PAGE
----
Genus: English: Red-tailed Conures ... Dutch: Roodstaartparkieten ... German: Rotschwanzsittiche ... French: Perruche à queue rouge

Species: Scientific: leucotis emma ... English: Emma's White-eared Conure ... Dutch: Emma's Witoorparkiet ... German: Emmas Weißohrsittich ... French: Perruche oreillon blanc Miranda

CITES II - Endangered


Monagas White-eared Conures:

Distribution: The Monagas White-eared Conure ( Pyrrhura l. auricularis) is found along the coastal range from Anzoátegui to Sucre and Monagas in northeast Venezuela, where they frequent forests, edges of forests, adjacent open country and occasionally in parks and around villages. In Brazil, they typically can be found up to 600 m (2,000 ft) elevations, and in Venezuela, up to 1,700 m (5,700 ft). Within its range, this conure is generally common, although it is considered endangered because of habitat destruction and capturing for the pet trade. These conures prefer dense, tall trees and tend to move around a lot. They are only conspicuous because of their occasionally loud contact or alarm calls; as they are otherwise well camouflaged by their plumage. They are generally not nervous and only becomes alarmed if deliberately disturbed, at which point they fly away loudly protesting. Outside the breeding season, they are usually seen in groups of 15 to 20 birds. Pairs usually stay close together.

Description: They average 21 cm or 8.25 inches in length, including the long tail. They look similar to the Emma's White-eared Conures described above, but the ear patch is more whitish and more extensive. The green of the flanks, back and upper tail-coverts (feathers covering the tail) are darker and less yellowish. The periophthalmic (eye) ring and cere are blackish.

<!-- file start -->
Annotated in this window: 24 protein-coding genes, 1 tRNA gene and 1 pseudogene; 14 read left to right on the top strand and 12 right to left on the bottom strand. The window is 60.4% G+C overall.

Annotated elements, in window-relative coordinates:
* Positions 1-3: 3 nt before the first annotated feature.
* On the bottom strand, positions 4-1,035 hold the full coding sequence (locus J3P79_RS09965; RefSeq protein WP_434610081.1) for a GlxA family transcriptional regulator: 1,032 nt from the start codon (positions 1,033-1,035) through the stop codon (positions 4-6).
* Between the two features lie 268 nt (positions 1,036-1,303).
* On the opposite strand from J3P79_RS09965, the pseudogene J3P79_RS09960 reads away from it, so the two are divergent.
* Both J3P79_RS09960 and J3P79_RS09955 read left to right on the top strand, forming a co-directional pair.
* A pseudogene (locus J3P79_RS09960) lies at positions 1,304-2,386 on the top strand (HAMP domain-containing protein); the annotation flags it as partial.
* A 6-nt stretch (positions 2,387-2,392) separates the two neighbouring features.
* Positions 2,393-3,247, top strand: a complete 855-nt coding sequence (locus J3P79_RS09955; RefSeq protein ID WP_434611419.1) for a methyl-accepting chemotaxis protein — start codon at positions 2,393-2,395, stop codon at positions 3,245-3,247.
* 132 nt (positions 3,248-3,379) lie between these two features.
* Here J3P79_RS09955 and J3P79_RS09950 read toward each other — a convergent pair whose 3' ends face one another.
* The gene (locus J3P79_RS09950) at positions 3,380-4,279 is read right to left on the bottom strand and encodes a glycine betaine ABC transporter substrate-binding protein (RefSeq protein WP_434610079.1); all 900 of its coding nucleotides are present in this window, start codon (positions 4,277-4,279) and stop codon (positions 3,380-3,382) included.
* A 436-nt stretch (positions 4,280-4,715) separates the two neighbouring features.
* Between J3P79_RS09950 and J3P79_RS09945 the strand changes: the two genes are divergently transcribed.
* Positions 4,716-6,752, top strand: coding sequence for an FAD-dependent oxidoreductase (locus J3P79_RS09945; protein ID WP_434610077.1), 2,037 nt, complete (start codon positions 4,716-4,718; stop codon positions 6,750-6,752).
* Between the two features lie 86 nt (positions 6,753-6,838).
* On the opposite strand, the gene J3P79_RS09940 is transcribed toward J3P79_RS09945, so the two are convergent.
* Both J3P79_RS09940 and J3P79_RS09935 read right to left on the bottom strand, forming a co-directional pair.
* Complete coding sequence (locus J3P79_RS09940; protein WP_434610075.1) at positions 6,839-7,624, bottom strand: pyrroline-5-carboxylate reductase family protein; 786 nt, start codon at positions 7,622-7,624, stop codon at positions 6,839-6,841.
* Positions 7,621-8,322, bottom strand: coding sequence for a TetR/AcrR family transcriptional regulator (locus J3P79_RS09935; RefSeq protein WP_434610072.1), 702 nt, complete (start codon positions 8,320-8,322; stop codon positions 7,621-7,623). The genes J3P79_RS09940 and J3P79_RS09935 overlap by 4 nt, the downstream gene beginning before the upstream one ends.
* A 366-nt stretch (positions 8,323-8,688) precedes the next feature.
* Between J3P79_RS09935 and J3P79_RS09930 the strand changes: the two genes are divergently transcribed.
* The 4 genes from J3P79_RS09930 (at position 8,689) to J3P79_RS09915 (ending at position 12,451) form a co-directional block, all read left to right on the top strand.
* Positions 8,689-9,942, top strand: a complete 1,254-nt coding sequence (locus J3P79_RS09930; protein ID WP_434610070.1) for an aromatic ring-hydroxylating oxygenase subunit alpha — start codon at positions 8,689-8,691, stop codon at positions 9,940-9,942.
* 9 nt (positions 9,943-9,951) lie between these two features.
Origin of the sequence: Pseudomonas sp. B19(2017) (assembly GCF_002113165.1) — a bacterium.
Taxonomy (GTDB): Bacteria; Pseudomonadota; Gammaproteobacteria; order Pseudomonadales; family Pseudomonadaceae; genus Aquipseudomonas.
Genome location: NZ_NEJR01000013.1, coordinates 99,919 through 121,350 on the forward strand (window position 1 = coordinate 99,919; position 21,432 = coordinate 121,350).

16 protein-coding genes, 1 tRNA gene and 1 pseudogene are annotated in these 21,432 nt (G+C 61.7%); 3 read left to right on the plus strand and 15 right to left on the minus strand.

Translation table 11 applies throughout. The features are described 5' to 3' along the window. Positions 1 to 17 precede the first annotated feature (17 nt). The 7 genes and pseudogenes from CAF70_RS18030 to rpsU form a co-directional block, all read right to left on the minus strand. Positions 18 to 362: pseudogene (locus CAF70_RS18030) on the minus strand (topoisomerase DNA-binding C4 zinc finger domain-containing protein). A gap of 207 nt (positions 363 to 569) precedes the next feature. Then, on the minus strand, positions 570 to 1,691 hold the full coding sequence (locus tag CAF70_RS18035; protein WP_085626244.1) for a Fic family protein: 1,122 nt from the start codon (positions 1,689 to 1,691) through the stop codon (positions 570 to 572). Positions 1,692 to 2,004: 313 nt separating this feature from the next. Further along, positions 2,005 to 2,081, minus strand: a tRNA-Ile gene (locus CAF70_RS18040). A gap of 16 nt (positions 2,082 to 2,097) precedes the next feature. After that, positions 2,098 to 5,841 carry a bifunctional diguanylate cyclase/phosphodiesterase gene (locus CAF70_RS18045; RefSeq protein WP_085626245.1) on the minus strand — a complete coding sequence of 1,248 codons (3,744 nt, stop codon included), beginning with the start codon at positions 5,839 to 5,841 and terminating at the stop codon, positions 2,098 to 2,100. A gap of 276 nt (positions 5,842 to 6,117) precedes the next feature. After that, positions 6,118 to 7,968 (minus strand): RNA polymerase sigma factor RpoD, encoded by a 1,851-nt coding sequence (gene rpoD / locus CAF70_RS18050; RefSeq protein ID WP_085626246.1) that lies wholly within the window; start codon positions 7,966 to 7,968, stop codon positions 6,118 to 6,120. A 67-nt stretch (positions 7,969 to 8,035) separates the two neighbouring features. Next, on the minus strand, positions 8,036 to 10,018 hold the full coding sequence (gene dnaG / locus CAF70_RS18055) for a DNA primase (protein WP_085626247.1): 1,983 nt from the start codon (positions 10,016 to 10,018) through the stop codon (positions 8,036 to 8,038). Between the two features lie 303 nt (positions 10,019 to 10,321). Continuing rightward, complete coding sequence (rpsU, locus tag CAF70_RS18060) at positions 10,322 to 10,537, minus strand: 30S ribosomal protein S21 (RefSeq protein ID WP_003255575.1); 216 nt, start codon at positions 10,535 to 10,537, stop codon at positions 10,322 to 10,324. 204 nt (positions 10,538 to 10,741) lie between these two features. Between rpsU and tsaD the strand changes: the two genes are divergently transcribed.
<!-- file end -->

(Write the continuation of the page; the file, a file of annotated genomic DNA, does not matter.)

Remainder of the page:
Personality:

These are inquisitive and playful conures that easily grow confiding. They are active and enjoy flying. They tend to be quiet and are only heard when alarmed or excited. Once acclimatized, they are hardy. They enjoy bathing and chewing and fresh branches should be provided to satisfy their urge to chew. They can get aggressive towards other birds.

Breeding / Nesting:

Captive breeding is regularly achieved and not difficult. It's best to isolate pairs during the breeding season, as they can disturb each other.

They need a spacious flight 2.5 x 1 x 2 m (9 x 3 x 6 ft) with adjoining shelter 1 x 1 x 2 m (3 x 3 x 6 ft). They should not be exposed to temperatures below 5°C (41°F). Provide a roosting / nest box 20 x 20 x 70 cm (8 x 8 x 28 ins) all year round.

In their natural habitat, the breeding season usually commences in May; in North America they may get started as early as February or March (especially in the southern states) and April in the northern areas. The average clutch size consists of 4 to 6 eggs (of which 1 or 2 eggs are usually infertile). Each egg measures about 26.3 x 20.5 mm (1.04 x 0.81 ins). The incubation period is about 23 days and the young fledging about 50 days after hatching and are mature when they are about 10 months.

Diet / Feeding: Their natural diet consists of fruits, flowers, seeds, berries, insects and their larvae. Captive birds should be provided with plenty of fruit, vegetables and greenfood; as well as a quality seed mix of safflower, oats, some sunflower (also sprouted), hemp, buckwheat, millet, canary grass seed and rowanberries. Millet spray is also eagerly accepted. Also provide fresh branches with edible flowers and buds to satisfy their urge to chew and for added nutrition. A vitamin and mineral supplements as needed.

Genus: English: Red-tailed Conures ... Dutch: Roodstaartparkieten ... German: Rotschwanzsittiche ... French: Perruche à queue rouge

Species: leucotis auricularis ... English: Monagas White-eared Conure ... Dutch: Monagas Witoorparkiet ... German: Monagas Weißohrsittich ... French: Perruche oreillon blanc Zimmer et Phelps

CITES II - Endangered

Species Research by Sibylle Johnson